Former opioid users have a lot to be proud of: they have successfully made it through a challenging withdrawal process and learned how to cope with an opioid-free life. However, people in recovery remain vulnerable to future relapse — and that relapse can lead to an accidental overdose, which can be deadly.
Recovering opioid users who relapse have a higher risk for accidental overdose during relapse. Understanding the physiological basis for this higher overdose risk can help those struggling with opioid use get the type of treatment that will help them avoid relapse and live a healthier, drug-free life.
Chronic use of any psychoactive substance, even a chemical like caffeine, can lead to tolerance. Physical tolerance refers to your body’s diminished response to a certain drug over time. The first time a person uses opioids such as prescription painkillers or heroin, the drug molecules cross the blood-brain barrier and enters the brain. Once there, they bind to opioid receptors and elicit a powerful response. This causes the “high” you experience, which may include euphoria, numbness, and a “blissed out” feeling.
Why Does Opioid Tolerance Occur?
As a person continues to use opioids, the drugs continue to bind to receptor sites. However, the brain becomes less responsive to the presence of the drug. Essentially, your brain adapts to the presence of opioids as the new normal. The drug receptors respond less strongly to opioid molecules. There is also a change in cellular signaling, causing neurons to become less excitable. Furthermore, the levels of certain brain chemicals may change, preventing signals from being transmitted as actively.
These physiological changes collectively cause your response to the same dose of opioids to become lower and lower over time. You may notice that you need to use opioids more often or in larger amounts than you did before. This increased need for the drug occurs because your body has developed a physiological tolerance to opioids.
Upon entering treatment for opioid abuse, many people have developed a relatively high drug tolerance. After stopping the use of opioids, your body goes through withdrawal syndrome. The withdrawal process is a set of distressful physical symptoms that occurs as your body adjusts to no longer having opioids present.
Medical detox protocols can help to cleanse opioids from the brain’s receptors, accelerating the detoxification process. After a complete opioid detox, several different organs gradually adjust to the absence of the drug. Brain chemicals re-balance, and cellular signaling returns to normal. As a result of this new physiological adaptation, people in recovery become way less tolerant of opioids than when using drugs.
The Association of Relapse and Accidental Overdose
After being opiate free for a period of time, your tolerance slowly returns to where it was before you started using drugs in the first place. However, people that have suffered from opioid addiction in the past may have difficulty maintaining sobriety during emotionally difficult circumstances. The desire to numb emotional pain often causes powerful drug cravings, which cause some people to relapse.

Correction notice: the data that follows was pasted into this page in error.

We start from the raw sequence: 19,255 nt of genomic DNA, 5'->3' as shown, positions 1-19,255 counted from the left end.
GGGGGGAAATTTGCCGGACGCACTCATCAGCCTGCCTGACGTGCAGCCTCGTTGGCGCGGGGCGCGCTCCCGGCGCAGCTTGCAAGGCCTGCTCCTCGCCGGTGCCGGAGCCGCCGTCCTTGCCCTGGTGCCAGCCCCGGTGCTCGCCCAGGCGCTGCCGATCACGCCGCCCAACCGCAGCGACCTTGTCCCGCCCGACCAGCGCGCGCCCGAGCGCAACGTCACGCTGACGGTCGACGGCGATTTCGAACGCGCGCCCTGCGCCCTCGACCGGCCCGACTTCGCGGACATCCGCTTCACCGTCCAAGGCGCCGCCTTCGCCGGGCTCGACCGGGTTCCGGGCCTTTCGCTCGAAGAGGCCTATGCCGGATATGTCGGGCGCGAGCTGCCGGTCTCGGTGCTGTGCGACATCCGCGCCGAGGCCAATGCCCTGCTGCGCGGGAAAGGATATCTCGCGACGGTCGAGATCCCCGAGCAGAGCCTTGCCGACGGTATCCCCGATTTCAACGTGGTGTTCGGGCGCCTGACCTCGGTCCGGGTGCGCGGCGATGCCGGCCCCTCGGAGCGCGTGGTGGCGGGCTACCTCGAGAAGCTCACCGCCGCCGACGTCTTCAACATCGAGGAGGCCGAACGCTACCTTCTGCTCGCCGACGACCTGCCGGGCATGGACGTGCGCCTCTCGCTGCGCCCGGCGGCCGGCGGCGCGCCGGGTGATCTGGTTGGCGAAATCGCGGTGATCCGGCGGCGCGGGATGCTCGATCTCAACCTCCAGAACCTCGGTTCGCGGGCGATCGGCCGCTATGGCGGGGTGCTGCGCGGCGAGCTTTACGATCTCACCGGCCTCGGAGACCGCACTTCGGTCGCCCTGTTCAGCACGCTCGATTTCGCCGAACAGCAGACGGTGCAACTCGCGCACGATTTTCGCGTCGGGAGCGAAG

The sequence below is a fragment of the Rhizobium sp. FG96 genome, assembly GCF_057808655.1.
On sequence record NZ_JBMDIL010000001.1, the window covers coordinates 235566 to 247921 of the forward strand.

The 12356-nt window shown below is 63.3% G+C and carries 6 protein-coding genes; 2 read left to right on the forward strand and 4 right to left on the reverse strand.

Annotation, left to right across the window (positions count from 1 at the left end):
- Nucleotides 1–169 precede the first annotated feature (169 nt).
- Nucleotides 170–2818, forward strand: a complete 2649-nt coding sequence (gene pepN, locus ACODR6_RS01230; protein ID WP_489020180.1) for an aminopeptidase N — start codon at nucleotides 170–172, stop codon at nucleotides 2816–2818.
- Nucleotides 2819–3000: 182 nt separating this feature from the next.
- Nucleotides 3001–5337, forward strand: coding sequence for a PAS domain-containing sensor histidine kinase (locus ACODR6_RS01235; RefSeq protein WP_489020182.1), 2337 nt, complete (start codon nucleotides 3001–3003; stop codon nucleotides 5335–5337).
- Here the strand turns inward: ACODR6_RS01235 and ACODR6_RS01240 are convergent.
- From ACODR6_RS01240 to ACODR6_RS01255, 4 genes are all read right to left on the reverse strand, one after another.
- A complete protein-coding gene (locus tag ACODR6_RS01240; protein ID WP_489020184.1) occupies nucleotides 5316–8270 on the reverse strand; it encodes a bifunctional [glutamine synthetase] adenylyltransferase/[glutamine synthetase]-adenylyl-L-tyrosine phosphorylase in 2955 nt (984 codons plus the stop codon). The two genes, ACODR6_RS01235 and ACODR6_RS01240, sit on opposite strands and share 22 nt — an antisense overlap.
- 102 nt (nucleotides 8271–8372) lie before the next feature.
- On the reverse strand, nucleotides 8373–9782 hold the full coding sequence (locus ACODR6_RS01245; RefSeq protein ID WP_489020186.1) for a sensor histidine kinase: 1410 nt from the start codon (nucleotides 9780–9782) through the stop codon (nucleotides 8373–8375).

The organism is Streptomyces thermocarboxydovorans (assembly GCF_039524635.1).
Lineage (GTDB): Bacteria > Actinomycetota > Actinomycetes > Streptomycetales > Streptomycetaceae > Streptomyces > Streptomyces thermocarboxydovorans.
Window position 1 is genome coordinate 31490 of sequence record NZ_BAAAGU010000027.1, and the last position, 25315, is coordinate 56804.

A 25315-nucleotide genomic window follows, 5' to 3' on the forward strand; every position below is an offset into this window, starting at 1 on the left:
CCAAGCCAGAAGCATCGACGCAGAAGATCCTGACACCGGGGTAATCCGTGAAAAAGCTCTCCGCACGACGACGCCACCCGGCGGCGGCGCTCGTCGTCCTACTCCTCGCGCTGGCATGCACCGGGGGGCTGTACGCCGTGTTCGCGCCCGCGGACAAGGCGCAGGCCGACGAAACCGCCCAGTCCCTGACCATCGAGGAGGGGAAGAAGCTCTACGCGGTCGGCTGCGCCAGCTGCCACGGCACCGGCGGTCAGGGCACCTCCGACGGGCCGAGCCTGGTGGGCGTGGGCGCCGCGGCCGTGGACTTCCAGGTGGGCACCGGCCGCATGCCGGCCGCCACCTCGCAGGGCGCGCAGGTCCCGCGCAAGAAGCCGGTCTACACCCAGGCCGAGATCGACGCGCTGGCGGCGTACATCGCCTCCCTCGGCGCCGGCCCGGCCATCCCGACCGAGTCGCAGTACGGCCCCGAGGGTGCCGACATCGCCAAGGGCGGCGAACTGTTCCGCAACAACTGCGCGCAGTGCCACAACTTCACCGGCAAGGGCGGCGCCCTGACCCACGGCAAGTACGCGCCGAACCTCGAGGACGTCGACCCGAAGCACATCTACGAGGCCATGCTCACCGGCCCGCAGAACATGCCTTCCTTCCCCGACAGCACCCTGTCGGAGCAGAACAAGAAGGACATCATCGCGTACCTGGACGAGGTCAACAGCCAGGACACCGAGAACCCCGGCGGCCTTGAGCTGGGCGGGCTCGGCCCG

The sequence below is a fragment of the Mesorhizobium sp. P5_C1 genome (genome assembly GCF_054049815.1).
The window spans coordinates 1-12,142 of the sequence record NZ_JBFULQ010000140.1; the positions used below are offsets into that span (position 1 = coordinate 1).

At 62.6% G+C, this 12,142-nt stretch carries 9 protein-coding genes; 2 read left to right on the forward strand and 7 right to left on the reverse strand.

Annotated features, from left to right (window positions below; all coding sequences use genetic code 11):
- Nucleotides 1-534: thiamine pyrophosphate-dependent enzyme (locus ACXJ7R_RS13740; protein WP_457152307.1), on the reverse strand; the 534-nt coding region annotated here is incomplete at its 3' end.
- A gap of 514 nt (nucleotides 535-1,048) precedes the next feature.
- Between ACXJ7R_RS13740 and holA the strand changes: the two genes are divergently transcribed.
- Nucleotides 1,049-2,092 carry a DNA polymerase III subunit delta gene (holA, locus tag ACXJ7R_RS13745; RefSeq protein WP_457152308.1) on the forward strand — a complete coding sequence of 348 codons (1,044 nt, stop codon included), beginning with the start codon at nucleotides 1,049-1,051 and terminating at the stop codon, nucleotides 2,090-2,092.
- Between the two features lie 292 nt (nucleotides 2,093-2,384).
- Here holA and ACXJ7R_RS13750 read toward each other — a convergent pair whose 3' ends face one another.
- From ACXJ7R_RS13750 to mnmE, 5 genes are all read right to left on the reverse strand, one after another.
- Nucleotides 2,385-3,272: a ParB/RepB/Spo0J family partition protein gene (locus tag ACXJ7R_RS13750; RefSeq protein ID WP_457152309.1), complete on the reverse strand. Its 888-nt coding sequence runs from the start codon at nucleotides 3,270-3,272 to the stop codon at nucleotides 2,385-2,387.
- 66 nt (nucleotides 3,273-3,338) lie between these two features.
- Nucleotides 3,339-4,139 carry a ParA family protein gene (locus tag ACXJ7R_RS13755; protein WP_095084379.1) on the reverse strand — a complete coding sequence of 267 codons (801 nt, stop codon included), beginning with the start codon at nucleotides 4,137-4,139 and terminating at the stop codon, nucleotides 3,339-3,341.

Relapse can be incredibly dangerous, especially as tolerance to opioids becomes much lower than when a person was using drugs. Unfortunately, this difference intolerance is not immediately detectable to the relapsing individual. As a result, many people who relapse resume using the same dose as before they underwent detox.
Suddenly, the brain is flooded with a huge quantity of opioids despite its relatively low tolerance. This is what usually causes dreadful accidental overdose. Because the brain is no longer used to getting a high dose of opioids, it responds very strongly to the drug. Respiration and cardiac activity can slow to alarming rates, causing an overdose, which can be deadly.
Preventing Relapse and Overdose
It is essential for people who have struggled with opioid addiction to recognize their vulnerability to relapse and overdose. It is still important even after they have maintained a period of sobriety. According to the National Institute for Drug Abuse, an estimated 40 to 60% of people treated for substance use disorders eventually relapse. Some of these alarming rates might result from the absence of individualized diagnosis and inadequate post-detox psychological care.
The best way to prevent opioid relapse is to undergo detoxification from a qualified center that offers scientifically based treatment for physical cravings and assists with an individualized emotional diagnosis. For instance, undergoing medical detoxification helps patients make it through the challenging opioid withdrawal phase, which allows for a more accurate psychological assessment.
A medical detox or rapid detox also allows patients to commence an opioid blocker such as Naltrexone, which minimizes the carvings that are often the culprit of a life-threatening relapse. The combination of receiving the necessary medical and psychological support after opioid detoxification puts individuals in a much better position to succeed and learn how to maintain a drug-free life.
Drugs, Brains, and Behavior: The Science of Addiction, National Institute on Drug Abuse. Retrieved on 01/30/2017.
Mechanisms of Tolerance and Dependence, National Institute on Drug Abuse. Retrieved on 01/30/2017.